The letter also reduced the theft of election materials by about 60 percent.
“If we reduced it by 3 percent, with this design — and we really knew it was statistically significant with this design — we’d be very happy,” Gibson said. “But 25 percent and 60 percent are ridiculously high.”
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The researchers then took the idea to Uganda, during the presidential election there last year (this part of the work was funded by the National Science Foundation). In Uganda, instead of digital cameras, the project used smart phones. San Diego-based Qualcomm helped the university design an app allowing monitors in the field to photograph vote tallies and automatically send them for analysis to the university server in San Diego. (Qualcomm also supplied the phones — several hundred of them — and Gibson pauses here to note with pride that the local monitors in Uganda returned every one of them.)
The researchers made one other adjustment in Uganda. They sent two letters: one warning of the pending photograph, and the other adding a more-menacing reminder about the local penalty for election fraud.
“But it was not from international people,” Gibson said. “It was, ‘This is the law, and it’s your law!’ This is what you know already, we’re just reminding you of the law.”
This time, the project hit 1,000 polling stations in a truly nationwide sample. And the results were equally promising, again finding a preliminary but statistically significant reduction in fraud.
“The grand vision is developing these tools so that citizens can take ownership of it, do it, and the whole point is to demand legal, fair elections from their own government,” Gibson said. “And we’ll get out of the business.”
This is exactly what USAID wants. The ventures program isn’t just looking for cheap, scalable ideas. “We want to start with the exit strategy at the beginning,” O’Neill said. How can the agency foster these ideas, and then ultimately hand them off? Who else can manage them? Local citizens? Local governments? Private-sector entrepreneurs? Gibson and Long are researchers, not election monitors. Ultimately, they envision civil-society groups utilizing these tools with open-source software (next they’ll head to another country to further test the concept, although Gibson demurs on exactly where that will be — “we don’t want to be gamed,” he said).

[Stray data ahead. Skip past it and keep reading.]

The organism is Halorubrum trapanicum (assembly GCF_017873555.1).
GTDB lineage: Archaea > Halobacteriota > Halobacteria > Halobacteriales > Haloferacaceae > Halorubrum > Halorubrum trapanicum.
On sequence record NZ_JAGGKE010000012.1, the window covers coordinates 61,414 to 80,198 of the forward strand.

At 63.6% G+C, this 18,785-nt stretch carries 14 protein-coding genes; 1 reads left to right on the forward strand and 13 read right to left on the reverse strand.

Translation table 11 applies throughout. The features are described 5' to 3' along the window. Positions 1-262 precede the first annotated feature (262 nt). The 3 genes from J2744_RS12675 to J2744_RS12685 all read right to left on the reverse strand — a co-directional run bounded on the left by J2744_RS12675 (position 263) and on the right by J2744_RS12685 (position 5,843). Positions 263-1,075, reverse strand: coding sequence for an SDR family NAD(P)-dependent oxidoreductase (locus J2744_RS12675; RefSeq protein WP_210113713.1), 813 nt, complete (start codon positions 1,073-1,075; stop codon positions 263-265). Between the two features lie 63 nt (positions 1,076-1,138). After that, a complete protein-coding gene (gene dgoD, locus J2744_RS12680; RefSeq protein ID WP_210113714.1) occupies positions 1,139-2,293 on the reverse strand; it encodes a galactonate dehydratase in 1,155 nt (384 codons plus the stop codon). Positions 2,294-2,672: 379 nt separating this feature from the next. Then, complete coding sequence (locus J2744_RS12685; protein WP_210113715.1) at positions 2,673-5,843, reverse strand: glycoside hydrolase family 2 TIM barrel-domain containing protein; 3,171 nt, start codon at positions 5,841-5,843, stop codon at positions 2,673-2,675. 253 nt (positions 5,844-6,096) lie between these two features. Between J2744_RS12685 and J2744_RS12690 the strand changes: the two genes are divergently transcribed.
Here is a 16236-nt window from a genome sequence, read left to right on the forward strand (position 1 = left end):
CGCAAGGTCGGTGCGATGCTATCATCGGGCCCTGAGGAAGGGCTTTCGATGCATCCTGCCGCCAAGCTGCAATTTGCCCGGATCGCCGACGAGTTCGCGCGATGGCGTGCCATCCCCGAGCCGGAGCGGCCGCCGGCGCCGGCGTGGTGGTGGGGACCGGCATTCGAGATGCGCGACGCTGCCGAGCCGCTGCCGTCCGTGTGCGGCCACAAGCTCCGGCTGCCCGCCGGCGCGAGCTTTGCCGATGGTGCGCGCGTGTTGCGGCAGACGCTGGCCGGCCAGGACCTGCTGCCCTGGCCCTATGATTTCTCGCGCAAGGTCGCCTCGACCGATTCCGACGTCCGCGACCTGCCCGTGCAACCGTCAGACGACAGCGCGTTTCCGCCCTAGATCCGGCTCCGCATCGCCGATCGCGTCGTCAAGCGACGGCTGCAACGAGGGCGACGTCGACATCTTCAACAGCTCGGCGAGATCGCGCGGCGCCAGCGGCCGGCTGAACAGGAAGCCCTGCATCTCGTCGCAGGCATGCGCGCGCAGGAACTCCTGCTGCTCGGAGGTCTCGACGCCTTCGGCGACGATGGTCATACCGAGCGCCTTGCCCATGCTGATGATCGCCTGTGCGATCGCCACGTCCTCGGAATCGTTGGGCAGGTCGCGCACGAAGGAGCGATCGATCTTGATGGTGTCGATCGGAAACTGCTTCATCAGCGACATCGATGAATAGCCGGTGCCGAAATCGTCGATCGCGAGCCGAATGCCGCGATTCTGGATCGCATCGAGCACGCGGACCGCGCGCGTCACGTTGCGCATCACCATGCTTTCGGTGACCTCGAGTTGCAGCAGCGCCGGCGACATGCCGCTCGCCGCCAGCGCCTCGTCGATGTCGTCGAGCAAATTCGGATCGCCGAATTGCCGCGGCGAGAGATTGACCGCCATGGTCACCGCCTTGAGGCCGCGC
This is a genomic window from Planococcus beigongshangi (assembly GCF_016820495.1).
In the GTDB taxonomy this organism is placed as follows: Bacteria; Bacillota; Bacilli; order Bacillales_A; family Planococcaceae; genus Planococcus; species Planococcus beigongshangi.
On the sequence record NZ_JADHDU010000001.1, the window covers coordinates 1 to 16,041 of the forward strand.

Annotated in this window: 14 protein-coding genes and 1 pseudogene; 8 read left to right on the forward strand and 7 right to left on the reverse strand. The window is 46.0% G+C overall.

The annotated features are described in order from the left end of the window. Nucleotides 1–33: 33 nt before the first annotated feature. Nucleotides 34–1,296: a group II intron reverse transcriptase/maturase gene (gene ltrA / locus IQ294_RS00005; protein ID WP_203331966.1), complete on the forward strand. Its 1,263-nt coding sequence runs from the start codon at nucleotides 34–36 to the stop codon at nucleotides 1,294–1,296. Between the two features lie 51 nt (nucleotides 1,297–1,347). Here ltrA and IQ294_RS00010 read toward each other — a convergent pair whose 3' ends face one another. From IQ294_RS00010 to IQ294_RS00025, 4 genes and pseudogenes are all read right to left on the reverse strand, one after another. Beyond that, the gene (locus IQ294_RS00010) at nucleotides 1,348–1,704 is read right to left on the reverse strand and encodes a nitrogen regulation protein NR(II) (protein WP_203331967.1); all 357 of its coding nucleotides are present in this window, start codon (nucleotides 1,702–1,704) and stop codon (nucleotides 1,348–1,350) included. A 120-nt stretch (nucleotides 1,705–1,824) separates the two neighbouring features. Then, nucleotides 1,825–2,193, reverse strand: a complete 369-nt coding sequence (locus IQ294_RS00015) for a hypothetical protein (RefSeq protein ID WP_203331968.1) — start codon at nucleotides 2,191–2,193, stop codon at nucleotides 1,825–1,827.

Development Innovation Ventures’ vision sounds almost too good to be true: suddenly, the U.S. is solving massive problems on a tiny budget, and then handing the solution to someone else to manage. This electoral-fraud research also invites some predictable criticism. The findings suggest the existing system of international elections monitoring might be phased out in favor of something as simple as a brief letter and an iPhone photo. Plenty of people don’t want to hear that, including within USAID.
“At first, a number of people said, ‘Oh that’s just taking a photograph, we took a photo 15 years ago, there’s nothing new about that,” O’Neill said. “Other people said, ‘This is just a piece of election fraud, it’s not all of election fraud. It isn’t a comprehensive view of solving this problem.’ Those are natural reactions to disruptive technologies.”
But O’Neil counters that this isn’t just a photograph. The real innovation here is the scientific design.
Gibson acknowledges that this idea is a finger in the dyke of election fraud. The project is increasing the fairness of elections, not abolishing all the forces that make them unfair.
“You make cheating more expensive, which is what we want,” he said. “Some people say, ‘They’ll just do something else [to cheat].’ Yeah, that’s the point. You want cheating to be harder and harder. We had our own Tammany Halls and Chicago Machines. The 19th century was riddled with cheating. But you want to make it more expensive, more and more difficult.”